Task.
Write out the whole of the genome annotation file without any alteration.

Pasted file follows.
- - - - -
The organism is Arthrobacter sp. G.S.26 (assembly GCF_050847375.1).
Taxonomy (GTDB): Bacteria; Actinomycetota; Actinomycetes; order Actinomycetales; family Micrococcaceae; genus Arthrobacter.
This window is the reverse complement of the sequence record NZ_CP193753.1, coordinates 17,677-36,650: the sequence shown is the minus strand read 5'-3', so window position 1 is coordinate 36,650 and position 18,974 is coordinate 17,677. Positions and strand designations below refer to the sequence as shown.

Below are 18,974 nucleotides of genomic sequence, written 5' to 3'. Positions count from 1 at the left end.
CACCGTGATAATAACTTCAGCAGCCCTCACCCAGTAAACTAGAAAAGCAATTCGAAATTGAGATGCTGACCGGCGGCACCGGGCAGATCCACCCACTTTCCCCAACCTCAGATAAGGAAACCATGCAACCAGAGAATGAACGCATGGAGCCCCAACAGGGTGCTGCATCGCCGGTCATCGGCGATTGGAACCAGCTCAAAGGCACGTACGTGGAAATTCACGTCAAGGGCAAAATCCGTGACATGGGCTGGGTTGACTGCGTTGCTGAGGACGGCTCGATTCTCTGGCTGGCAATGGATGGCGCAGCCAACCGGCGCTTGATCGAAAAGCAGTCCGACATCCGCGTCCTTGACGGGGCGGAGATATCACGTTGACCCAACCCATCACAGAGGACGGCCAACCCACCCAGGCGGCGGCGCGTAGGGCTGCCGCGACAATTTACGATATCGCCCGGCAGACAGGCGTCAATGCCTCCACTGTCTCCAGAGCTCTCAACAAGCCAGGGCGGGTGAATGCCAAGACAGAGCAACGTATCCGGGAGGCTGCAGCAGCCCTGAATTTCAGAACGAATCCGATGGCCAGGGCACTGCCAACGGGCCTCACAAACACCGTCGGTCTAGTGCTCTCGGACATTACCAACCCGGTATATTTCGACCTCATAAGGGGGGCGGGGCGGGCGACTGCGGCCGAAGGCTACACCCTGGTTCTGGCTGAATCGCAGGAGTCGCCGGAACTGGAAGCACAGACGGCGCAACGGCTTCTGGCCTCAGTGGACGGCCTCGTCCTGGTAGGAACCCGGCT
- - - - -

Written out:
The organism is Arthrobacter sp. G.S.26 (assembly GCF_050847375.1).
Taxonomy (GTDB): Bacteria; Actinomycetota; Actinomycetes; order Actinomycetales; family Micrococcaceae; genus Arthrobacter.
This window is the reverse complement of the sequence record NZ_CP193753.1, coordinates 17,677-36,650: the sequence shown is the minus strand read 5'-3', so window position 1 is coordinate 36,650 and position 18,974 is coordinate 17,677. Positions and strand designations below refer to the sequence as shown.

Below are 18,974 nucleotides of genomic sequence, written 5' to 3'. Positions count from 1 at the left end.
CACCGTGATAATAACTTCAGCAGCCCTCACCCAGTAAACTAGAAAAGCAATTCGAAATTGAGATGCTGACCGGCGGCACCGGGCAGATCCACCCACTTTCCCCAACCTCAGATAAGGAAACCATGCAACCAGAGAATGAACGCATGGAGCCCCAACAGGGTGCTGCATCGCCGGTCATCGGCGATTGGAACCAGCTCAAAGGCACGTACGTGGAAATTCACGTCAAGGGCAAAATCCGTGACATGGGCTGGGTTGACTGCGTTGCTGAGGACGGCTCGATTCTCTGGCTGGCAATGGATGGCGCAGCCAACCGGCGCTTGATCGAAAAGCAGTCCGACATCCGCGTCCTTGACGGGGCGGAGATATCACGTTGACCCAACCCATCACAGAGGACGGCCAACCCACCCAGGCGGCGGCGCGTAGGGCTGCCGCGACAATTTACGATATCGCCCGGCAGACAGGCGTCAATGCCTCCACTGTCTCCAGAGCTCTCAACAAGCCAGGGCGGGTGAATGCCAAGACAGAGCAACGTATCCGGGAGGCTGCAGCAGCCCTGAATTTCAGAACGAATCCGATGGCCAGGGCACTGCCAACGGGCCTCACAAACACCGTCGGTCTAGTGCTCTCGGACATTACCAACCCGGTATATTTCGACCTCATAAGGGGGGCGGGGCGGGCGACTGCGGCCGAAGGCTACACCCTGGTTCTGGCTGAATCGCAGGAGTCGCCGGAACTGGAAGCACAGACGGCGCAACGGCTTCTGGCCTCAGTGGACGGCCTCGTCCTGGTAGGAACCCGGCT